This post is dedicated to my children (obviously) but mostly to my oldest daughter. In thinking about this subject, I realize that we should not only teach our children how to cook meals, but truly how to cook. Teach them to have the ability to create meals in their heads, create recipes from scratch, throw some food together and make it tasty.
The picture you see above is where I spend most of my time; that’s my kitchen. I have had many kitchens before this one, and when remodeling this house extra time and care went into the kitchen knowing it would be one of if not the most important room in the house. You will often see our kids, friends, or other family sitting around the breakfast bar while my oldest daughter and I are laughing, joking, cooking, and baking. To me cooking is not just about the food, it’s about the entire experience.
I am a latch key kid of the 80′s, so my meals as a child during the week were split between spaghetti and omelets. I got really good at spaghetti and omelets. (Clearly I’m exaggerating, but I did have a lot of spaghetti and omelets.) When I first moved out on my own I worked at an Italian restaurant in town so I never cooked at home for myself (and got even better at cooking spaghetti).
Then I met my husband and all of a sudden I was thrown into the necessity of having to cook for us and his three kids. We reminisce about how when we first met I was just an ‘okay’ cook; I definitely wasn’t anything spectacular. But months and a lot of practice later, and here I am!
The reason I share with you my history is simply to reflect on this: don’t just teach your children to cook (certain meals), teach them to really cook (anything they want, with or without a recipe).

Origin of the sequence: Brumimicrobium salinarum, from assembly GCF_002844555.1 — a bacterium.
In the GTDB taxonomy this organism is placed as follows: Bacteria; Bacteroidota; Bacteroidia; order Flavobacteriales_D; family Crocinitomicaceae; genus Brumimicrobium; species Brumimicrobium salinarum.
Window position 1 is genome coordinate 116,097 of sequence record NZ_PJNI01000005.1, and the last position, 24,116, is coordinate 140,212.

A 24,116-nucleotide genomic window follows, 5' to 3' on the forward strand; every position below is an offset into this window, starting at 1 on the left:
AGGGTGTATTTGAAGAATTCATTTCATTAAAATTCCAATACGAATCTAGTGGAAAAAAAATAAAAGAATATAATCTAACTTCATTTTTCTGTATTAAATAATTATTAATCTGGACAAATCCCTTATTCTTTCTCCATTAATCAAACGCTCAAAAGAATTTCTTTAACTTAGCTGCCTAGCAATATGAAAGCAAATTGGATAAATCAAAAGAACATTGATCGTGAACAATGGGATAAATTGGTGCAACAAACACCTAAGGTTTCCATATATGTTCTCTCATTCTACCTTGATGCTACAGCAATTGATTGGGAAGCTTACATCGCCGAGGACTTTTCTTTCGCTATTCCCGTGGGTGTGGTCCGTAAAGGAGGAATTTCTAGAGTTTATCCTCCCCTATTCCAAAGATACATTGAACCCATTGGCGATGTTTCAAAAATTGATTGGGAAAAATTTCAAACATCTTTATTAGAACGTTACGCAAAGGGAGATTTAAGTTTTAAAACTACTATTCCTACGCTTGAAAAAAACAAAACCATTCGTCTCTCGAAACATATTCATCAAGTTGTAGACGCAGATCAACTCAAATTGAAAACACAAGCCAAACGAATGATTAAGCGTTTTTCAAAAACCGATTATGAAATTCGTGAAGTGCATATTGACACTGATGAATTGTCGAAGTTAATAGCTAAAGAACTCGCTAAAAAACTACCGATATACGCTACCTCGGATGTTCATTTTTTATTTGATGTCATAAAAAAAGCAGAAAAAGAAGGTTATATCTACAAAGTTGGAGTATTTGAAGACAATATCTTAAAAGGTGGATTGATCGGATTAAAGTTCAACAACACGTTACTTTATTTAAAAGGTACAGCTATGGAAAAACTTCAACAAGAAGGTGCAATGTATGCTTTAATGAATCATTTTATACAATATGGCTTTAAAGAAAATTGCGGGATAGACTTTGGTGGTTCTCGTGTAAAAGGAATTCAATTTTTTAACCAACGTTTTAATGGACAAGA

My children are currently in different levels of learning how to cook. My youngest is at the “pour the measuring spoon into the bowl and help me mix it up” stage. The twins are a few levels above her; they fetch ingredients, wash and cut veggies, and they’re wonderful at shredding carrots and zucchini. I guarantee they love when we harvest our garden and bring in laundry baskets full of zucchini for them to shred and freeze! Well, they love it for the first hour or so.
My oldest is clearly reaching the highest level of learning how to cook, which makes me so proud as I was NOWHERE near that level at her age. It took a lot of time and a dash of patience for her to get there.
Over the past many years, she has been side by side with me in the kitchen (not always by choice for her). She’s been through the ‘cooking phases’ (as I like to call them). At first, it was all about baking cookies. Then it was about learning how to chop vegetables. Then we were back to baking cookies. Next came the desire to make complete meals. Then it was baking cookies again.
Just recently she hit a couple landmarks. She now has quite a few recipes memorized, and cooks without referring to that piece of paper. I loved seeing the pride in her face when she mentioned how she thought it was so cool that she could make these things without having to look at the recipe. The next landmark she hit was creating some of her own dishes. Now the creative culinary juices are flowing, and she’s asking me “What about? Can we try this? Wouldn’t that be yummy?” I love it! I’ve got someone in the house who is just as excited about cooking as I am. Most importantly, I know that when she moves out she will not only have meals that she has learned how to cook, she will have the knowledge and confidence of how to create her own meals and recipes.
So I encourage you: don’t just show your kids how to follow a recipe. Go beyond that and teach your children to really cook!